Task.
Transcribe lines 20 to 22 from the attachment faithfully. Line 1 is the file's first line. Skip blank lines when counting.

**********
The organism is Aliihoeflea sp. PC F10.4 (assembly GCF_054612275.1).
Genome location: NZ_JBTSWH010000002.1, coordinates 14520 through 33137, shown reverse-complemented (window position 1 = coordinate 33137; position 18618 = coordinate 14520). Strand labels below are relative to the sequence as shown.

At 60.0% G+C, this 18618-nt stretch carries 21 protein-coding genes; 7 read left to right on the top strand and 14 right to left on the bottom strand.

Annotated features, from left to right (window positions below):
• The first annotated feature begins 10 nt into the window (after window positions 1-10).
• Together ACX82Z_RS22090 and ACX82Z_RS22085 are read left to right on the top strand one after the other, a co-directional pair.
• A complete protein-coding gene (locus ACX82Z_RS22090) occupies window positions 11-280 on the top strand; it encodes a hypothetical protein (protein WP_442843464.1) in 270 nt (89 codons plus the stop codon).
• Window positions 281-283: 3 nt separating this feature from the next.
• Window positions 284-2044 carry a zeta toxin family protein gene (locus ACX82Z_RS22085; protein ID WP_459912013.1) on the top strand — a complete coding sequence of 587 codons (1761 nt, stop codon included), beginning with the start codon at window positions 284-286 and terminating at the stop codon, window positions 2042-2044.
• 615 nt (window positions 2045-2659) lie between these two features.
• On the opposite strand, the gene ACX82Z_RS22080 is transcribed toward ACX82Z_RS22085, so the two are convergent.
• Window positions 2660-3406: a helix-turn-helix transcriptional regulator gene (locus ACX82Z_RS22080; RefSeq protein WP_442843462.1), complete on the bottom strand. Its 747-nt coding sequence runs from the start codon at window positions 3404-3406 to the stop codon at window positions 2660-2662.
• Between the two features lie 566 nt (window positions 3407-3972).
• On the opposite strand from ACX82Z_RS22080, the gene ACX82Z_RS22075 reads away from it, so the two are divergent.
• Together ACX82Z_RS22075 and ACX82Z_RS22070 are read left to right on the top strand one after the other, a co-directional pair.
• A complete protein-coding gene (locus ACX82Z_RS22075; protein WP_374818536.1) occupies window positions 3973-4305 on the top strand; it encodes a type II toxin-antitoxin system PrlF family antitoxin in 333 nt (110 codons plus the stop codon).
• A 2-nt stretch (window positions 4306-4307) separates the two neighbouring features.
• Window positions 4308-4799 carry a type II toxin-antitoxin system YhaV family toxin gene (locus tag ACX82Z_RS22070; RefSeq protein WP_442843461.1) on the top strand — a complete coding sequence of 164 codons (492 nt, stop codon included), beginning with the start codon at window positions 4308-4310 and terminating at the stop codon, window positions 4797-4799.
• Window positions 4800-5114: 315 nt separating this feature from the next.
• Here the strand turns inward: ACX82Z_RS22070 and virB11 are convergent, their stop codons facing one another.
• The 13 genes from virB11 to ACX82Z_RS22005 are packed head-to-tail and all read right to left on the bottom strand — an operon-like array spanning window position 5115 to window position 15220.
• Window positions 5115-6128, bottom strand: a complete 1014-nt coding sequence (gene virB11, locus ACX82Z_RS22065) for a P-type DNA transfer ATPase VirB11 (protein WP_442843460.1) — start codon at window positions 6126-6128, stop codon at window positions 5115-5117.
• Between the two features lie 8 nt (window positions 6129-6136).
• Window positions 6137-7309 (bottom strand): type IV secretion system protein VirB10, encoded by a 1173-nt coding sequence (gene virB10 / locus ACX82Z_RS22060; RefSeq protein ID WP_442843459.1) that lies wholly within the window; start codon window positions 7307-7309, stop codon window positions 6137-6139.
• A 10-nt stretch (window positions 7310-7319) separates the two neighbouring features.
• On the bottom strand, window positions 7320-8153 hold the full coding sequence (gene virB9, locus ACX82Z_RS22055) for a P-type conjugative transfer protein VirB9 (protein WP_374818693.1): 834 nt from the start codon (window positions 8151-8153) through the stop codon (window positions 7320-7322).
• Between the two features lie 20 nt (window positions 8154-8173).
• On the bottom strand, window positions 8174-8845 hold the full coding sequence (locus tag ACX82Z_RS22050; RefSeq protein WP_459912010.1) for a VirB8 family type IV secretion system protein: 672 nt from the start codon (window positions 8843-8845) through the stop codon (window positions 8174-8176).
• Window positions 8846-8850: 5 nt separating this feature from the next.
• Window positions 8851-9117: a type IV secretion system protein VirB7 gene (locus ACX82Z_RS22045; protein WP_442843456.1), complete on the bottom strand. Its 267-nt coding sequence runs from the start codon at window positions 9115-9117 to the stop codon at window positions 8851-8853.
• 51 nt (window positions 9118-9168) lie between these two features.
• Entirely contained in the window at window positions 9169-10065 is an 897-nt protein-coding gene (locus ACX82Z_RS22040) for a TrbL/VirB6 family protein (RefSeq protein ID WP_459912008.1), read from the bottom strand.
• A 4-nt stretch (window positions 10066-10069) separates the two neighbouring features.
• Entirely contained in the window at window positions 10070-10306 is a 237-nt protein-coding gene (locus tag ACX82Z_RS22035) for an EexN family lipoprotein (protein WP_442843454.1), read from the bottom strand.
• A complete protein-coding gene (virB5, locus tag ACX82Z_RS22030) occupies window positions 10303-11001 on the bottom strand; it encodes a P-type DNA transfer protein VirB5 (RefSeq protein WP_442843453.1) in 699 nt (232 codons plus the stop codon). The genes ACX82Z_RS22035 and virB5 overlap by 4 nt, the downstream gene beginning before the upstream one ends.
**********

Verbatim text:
• Here the strand turns inward: ACX82Z_RS22070 and virB11 are convergent, their stop codons facing one another.
• The 13 genes from virB11 to ACX82Z_RS22005 are packed head-to-tail and all read right to left on the bottom strand — an operon-like array spanning window position 5115 to window position 15220.
• Window positions 5115-6128, bottom strand: a complete 1014-nt coding sequence (gene virB11, locus ACX82Z_RS22065) for a P-type DNA transfer ATPase VirB11 (protein WP_442843460.1) — start codon at window positions 6126-6128, stop codon at window positions 5115-5117.